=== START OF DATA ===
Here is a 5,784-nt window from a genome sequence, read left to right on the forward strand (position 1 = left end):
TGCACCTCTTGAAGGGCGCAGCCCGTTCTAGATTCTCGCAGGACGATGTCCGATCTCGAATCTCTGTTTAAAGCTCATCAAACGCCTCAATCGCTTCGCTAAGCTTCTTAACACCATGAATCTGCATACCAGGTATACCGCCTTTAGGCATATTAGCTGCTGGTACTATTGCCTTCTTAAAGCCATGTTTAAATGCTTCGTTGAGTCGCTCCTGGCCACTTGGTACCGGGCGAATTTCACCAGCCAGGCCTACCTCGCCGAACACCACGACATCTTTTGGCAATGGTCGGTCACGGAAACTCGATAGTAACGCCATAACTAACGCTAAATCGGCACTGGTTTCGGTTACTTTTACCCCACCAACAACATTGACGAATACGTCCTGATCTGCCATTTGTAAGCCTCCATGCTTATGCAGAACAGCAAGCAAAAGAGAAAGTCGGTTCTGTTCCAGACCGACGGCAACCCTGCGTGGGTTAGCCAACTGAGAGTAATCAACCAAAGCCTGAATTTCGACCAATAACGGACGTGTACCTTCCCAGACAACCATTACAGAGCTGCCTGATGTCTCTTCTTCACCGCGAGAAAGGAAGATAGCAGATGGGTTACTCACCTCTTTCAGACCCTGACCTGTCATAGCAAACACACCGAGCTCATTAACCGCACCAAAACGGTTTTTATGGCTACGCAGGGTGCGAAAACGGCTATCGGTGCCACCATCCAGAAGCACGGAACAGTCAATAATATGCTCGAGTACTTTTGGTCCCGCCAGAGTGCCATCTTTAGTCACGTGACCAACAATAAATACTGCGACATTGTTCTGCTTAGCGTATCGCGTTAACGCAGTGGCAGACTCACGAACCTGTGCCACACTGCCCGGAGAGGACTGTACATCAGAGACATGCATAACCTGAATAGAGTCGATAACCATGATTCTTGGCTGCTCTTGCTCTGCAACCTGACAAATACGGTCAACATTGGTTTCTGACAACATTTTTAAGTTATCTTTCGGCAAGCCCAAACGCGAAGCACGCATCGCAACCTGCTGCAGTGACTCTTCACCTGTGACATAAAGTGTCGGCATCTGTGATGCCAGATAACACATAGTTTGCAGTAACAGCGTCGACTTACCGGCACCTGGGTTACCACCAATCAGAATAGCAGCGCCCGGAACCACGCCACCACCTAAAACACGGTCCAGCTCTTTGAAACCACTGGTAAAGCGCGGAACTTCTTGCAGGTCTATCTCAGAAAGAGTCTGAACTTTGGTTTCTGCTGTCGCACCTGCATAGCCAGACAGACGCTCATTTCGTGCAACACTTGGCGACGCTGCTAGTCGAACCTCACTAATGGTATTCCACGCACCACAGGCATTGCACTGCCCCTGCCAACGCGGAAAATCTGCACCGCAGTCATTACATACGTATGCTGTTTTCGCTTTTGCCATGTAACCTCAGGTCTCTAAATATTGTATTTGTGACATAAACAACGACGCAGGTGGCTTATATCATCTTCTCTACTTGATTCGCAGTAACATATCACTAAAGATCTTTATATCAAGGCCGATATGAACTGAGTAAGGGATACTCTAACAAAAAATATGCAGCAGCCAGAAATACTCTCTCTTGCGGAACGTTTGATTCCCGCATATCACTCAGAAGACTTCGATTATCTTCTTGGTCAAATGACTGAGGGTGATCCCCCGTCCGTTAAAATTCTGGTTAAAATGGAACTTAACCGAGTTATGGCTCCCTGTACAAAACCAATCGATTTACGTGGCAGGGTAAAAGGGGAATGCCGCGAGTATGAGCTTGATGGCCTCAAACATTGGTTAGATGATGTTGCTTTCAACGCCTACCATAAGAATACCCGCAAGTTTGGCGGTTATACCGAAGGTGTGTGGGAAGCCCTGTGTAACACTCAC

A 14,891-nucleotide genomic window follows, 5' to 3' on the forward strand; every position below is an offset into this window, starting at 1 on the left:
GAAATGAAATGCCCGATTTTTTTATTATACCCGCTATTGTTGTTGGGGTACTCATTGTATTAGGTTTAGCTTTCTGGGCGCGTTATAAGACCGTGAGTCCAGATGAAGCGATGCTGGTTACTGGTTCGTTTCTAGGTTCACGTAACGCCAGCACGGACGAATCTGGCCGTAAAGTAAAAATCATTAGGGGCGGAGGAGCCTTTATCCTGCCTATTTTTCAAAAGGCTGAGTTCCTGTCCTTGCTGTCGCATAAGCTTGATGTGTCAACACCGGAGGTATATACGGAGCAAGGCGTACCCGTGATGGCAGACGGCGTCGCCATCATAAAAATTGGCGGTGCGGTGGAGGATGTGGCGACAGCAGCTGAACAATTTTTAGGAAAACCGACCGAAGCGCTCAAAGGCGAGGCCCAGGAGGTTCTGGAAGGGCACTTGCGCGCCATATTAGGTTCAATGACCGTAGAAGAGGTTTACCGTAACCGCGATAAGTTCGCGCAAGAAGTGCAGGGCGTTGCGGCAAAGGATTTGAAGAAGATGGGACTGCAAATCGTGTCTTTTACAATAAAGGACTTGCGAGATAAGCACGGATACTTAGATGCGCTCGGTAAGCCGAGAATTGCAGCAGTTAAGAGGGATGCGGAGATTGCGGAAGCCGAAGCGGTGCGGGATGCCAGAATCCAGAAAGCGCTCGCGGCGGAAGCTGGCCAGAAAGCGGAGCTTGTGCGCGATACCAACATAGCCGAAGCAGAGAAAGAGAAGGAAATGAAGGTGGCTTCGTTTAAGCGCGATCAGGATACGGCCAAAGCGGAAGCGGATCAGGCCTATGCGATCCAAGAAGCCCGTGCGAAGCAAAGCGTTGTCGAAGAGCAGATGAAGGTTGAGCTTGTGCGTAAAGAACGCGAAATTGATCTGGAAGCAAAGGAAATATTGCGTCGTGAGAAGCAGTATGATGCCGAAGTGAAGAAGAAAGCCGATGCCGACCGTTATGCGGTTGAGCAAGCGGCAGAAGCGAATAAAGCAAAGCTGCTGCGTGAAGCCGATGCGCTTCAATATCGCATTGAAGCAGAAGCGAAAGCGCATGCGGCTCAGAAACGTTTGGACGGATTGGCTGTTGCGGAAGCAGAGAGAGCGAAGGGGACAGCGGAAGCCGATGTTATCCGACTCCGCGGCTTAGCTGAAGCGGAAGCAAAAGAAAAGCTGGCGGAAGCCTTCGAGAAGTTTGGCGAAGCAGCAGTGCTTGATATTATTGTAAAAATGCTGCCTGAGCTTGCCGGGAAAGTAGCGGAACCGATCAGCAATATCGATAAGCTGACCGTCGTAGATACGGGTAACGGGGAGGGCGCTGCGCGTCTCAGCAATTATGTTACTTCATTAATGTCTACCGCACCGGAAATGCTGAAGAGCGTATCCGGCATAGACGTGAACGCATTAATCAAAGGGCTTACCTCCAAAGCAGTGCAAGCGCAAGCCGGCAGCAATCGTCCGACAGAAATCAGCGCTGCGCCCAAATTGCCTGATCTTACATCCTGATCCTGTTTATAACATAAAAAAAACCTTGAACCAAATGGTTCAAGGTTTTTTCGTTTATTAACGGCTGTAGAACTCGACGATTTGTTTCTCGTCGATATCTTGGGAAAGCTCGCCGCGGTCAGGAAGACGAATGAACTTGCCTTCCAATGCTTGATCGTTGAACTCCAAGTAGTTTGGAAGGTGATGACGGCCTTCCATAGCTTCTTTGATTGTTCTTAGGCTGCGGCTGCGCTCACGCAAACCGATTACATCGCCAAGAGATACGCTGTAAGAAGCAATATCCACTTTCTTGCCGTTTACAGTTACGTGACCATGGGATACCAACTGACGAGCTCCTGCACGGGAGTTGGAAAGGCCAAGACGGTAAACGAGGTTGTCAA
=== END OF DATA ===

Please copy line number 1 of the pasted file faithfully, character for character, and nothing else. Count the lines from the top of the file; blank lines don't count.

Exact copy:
Here is a 5,784-nt window from a genome sequence, read left to right on the forward strand (position 1 = left end):